Community responses to changing climate: Insects in mushrooms
Understanding the ecological consequences of climate change is top of the scientific agenda. Many studies have shown how populations, distributions and phenology of species are changing in response to changes in climate.However, no study has investigated how a complete community responds to climate change. This project aims to fill that gap.
The lack of community studies is because most natural habitats contain so many interacting species that the problem has been intractable. However, the insect community that develops within mushrooms provides a unique model for study. There is a perfect background to the work, as the insects and their parasites that develop within mushrooms are well characterised. Furthermore, fungal fruiting patterns have changed dramatically in the UK over the last 65 y. Many species now start to fruit much earlier and/or continue fruiting later in the autumn and some have started to fruit twice a year, in spring also (Gange et al 2007).Our main aim is to record the insect community and its associated parasites that develop in the fruit bodies of fungi. We will collect wild mushrooms at different times in the year, as well as putting baits of two commercial species into woodlands. We will put baits along elevational gradients, with partners in UK, Norway and Switzerland. Invertebrates will be reared from these fruit bodies. We will determine if communities ’migrate’ through time intact, following phenological changes in their resource, or whether these higher trophic levels respond individualistically, resulting in community disruption.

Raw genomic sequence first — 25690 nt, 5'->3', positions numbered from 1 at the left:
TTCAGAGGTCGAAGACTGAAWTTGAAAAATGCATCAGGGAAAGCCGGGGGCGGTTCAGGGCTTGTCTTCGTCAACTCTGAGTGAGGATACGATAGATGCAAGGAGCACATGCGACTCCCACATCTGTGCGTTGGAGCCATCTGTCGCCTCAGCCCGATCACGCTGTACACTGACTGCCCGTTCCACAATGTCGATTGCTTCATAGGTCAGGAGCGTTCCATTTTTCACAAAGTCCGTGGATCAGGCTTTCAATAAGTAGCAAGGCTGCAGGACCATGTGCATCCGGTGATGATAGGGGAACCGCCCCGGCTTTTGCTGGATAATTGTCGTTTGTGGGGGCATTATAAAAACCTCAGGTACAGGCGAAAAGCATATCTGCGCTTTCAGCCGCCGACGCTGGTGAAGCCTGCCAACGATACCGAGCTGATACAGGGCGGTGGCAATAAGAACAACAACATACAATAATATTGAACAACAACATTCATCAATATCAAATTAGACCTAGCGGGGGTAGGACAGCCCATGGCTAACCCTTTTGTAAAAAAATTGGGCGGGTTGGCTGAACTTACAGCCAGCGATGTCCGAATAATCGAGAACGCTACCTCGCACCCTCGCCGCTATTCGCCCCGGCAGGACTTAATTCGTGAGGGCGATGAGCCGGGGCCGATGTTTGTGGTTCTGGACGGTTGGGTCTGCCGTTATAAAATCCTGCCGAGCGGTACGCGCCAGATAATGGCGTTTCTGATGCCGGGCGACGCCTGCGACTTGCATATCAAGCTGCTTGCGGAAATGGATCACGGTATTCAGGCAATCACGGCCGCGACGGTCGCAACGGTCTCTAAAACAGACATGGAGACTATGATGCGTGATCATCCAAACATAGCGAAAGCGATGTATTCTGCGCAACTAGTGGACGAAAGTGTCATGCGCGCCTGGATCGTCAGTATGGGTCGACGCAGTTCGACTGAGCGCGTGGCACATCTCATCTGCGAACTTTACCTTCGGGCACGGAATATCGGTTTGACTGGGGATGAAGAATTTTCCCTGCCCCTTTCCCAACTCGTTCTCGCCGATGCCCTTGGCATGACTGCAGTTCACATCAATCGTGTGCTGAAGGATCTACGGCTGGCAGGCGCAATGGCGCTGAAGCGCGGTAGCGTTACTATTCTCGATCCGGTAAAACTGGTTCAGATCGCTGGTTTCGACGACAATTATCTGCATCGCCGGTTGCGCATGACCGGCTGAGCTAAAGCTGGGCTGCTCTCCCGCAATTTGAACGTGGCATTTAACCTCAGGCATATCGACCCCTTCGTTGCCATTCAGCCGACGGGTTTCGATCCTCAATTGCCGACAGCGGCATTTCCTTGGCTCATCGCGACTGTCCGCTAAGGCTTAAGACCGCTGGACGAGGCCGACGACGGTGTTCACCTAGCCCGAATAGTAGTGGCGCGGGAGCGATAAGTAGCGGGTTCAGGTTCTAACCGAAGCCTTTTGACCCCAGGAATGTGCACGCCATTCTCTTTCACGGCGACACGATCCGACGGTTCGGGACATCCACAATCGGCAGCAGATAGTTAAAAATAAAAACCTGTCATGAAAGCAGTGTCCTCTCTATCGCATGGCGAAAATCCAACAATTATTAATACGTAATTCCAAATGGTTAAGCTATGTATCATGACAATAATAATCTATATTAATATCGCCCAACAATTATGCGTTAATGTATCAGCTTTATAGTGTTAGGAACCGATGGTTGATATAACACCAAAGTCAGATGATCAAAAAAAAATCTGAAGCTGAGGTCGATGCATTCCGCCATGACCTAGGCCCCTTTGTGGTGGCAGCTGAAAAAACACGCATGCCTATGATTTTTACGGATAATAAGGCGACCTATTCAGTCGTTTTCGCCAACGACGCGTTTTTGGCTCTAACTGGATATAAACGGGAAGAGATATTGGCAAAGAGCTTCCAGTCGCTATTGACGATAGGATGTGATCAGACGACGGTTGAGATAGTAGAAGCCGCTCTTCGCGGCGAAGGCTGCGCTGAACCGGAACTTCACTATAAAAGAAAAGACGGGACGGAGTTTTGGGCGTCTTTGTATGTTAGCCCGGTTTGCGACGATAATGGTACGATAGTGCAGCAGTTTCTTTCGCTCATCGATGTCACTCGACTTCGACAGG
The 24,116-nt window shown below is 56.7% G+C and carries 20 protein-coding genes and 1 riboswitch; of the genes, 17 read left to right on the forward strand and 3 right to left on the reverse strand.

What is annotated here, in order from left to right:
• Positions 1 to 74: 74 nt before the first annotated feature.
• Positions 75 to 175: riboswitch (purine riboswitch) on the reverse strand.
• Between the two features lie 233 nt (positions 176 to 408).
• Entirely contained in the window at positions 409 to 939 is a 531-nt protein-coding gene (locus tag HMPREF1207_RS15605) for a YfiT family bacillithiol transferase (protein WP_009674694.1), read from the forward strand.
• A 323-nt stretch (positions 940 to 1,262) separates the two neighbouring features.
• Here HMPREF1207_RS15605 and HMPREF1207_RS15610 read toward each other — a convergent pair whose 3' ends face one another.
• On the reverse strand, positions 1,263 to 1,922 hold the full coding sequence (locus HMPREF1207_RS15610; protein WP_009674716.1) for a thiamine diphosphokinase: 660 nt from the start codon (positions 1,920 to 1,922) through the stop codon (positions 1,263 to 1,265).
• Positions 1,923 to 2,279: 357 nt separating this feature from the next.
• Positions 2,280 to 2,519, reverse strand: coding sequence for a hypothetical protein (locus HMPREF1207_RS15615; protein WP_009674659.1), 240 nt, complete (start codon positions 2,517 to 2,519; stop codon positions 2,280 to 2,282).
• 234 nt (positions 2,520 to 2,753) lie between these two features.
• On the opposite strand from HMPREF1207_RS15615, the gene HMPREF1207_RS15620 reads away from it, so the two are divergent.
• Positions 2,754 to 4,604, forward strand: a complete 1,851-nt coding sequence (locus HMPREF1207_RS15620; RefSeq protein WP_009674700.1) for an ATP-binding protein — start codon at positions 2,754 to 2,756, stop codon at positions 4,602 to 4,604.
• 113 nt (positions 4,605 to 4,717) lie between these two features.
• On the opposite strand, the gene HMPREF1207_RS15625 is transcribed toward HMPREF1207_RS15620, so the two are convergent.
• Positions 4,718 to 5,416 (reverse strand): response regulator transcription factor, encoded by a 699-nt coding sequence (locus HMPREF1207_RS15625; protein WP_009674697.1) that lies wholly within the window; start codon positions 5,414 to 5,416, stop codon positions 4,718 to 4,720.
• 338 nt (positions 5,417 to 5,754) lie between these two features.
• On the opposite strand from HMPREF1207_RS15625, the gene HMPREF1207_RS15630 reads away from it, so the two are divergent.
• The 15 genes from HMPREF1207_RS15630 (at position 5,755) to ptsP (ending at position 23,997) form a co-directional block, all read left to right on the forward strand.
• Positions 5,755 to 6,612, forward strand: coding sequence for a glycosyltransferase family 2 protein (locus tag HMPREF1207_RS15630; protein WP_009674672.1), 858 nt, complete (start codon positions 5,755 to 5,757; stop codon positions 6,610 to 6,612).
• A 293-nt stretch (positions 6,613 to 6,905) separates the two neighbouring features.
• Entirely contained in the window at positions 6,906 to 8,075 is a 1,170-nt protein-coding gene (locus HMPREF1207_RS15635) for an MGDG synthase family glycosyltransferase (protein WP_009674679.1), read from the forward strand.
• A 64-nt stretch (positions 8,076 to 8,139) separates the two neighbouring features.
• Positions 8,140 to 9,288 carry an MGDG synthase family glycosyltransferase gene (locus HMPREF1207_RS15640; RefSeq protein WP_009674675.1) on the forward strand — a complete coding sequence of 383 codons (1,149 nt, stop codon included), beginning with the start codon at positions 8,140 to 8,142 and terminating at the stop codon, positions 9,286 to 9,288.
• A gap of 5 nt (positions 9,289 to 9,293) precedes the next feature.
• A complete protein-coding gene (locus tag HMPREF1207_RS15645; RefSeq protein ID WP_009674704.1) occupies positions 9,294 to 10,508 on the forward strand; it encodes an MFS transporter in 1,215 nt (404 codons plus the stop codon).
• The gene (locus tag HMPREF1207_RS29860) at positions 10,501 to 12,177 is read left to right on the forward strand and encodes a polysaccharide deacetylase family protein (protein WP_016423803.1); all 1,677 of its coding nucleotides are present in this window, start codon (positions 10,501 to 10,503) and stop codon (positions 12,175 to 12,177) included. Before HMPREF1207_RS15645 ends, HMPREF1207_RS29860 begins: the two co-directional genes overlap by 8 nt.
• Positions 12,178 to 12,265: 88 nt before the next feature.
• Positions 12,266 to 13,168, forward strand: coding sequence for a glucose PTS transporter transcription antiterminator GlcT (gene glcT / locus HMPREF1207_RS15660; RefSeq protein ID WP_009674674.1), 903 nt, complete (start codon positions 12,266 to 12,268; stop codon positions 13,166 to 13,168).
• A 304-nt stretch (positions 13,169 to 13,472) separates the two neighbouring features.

A fully funded studentship
Candidates are strongly advised first to check their eligibility for NERC funding on the London NERC DTP website and to make contact with the relevant lead supervisor when preparing their application.
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FTE Category A staff submitted: 24.00
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